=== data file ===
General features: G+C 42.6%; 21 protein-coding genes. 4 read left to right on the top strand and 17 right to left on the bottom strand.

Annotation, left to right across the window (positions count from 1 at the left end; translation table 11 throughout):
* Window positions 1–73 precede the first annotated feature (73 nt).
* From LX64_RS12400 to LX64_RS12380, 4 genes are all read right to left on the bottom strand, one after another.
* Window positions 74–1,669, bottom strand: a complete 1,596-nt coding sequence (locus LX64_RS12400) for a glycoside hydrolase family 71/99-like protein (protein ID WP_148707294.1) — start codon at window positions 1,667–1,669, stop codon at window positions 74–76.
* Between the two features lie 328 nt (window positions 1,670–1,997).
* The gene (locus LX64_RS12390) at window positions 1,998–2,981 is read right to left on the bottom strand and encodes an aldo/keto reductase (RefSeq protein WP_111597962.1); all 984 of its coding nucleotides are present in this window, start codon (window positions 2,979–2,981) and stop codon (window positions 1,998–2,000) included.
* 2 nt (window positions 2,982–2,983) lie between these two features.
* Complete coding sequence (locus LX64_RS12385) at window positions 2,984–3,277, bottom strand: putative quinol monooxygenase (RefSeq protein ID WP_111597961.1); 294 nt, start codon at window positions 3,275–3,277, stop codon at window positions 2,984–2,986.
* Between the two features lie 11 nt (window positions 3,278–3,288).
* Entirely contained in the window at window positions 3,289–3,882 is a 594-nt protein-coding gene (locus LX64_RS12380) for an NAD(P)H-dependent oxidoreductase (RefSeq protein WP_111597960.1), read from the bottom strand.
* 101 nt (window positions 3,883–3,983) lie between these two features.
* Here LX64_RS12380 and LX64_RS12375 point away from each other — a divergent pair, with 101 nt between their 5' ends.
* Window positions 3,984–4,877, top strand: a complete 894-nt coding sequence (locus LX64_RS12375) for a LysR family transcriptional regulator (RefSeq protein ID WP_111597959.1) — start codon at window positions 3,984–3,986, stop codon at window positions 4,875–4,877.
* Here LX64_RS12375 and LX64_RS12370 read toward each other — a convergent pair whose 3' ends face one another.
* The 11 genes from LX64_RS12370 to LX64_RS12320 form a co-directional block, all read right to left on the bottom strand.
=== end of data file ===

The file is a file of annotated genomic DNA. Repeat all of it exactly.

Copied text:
General features: G+C 42.6%; 21 protein-coding genes. 4 read left to right on the top strand and 17 right to left on the bottom strand.

Annotation, left to right across the window (positions count from 1 at the left end; translation table 11 throughout):
* Window positions 1–73 precede the first annotated feature (73 nt).
* From LX64_RS12400 to LX64_RS12380, 4 genes are all read right to left on the bottom strand, one after another.
* Window positions 74–1,669, bottom strand: a complete 1,596-nt coding sequence (locus LX64_RS12400) for a glycoside hydrolase family 71/99-like protein (protein ID WP_148707294.1) — start codon at window positions 1,667–1,669, stop codon at window positions 74–76.
* Between the two features lie 328 nt (window positions 1,670–1,997).
* The gene (locus LX64_RS12390) at window positions 1,998–2,981 is read right to left on the bottom strand and encodes an aldo/keto reductase (RefSeq protein WP_111597962.1); all 984 of its coding nucleotides are present in this window, start codon (window positions 2,979–2,981) and stop codon (window positions 1,998–2,000) included.
* 2 nt (window positions 2,982–2,983) lie between these two features.
* Complete coding sequence (locus LX64_RS12385) at window positions 2,984–3,277, bottom strand: putative quinol monooxygenase (RefSeq protein ID WP_111597961.1); 294 nt, start codon at window positions 3,275–3,277, stop codon at window positions 2,984–2,986.
* Between the two features lie 11 nt (window positions 3,278–3,288).
* Entirely contained in the window at window positions 3,289–3,882 is a 594-nt protein-coding gene (locus LX64_RS12380) for an NAD(P)H-dependent oxidoreductase (RefSeq protein WP_111597960.1), read from the bottom strand.
* 101 nt (window positions 3,883–3,983) lie between these two features.
* Here LX64_RS12380 and LX64_RS12375 point away from each other — a divergent pair, with 101 nt between their 5' ends.
* Window positions 3,984–4,877, top strand: a complete 894-nt coding sequence (locus LX64_RS12375) for a LysR family transcriptional regulator (RefSeq protein ID WP_111597959.1) — start codon at window positions 3,984–3,986, stop codon at window positions 4,875–4,877.
* Here LX64_RS12375 and LX64_RS12370 read toward each other — a convergent pair whose 3' ends face one another.
* The 11 genes from LX64_RS12370 to LX64_RS12320 form a co-directional block, all read right to left on the bottom strand.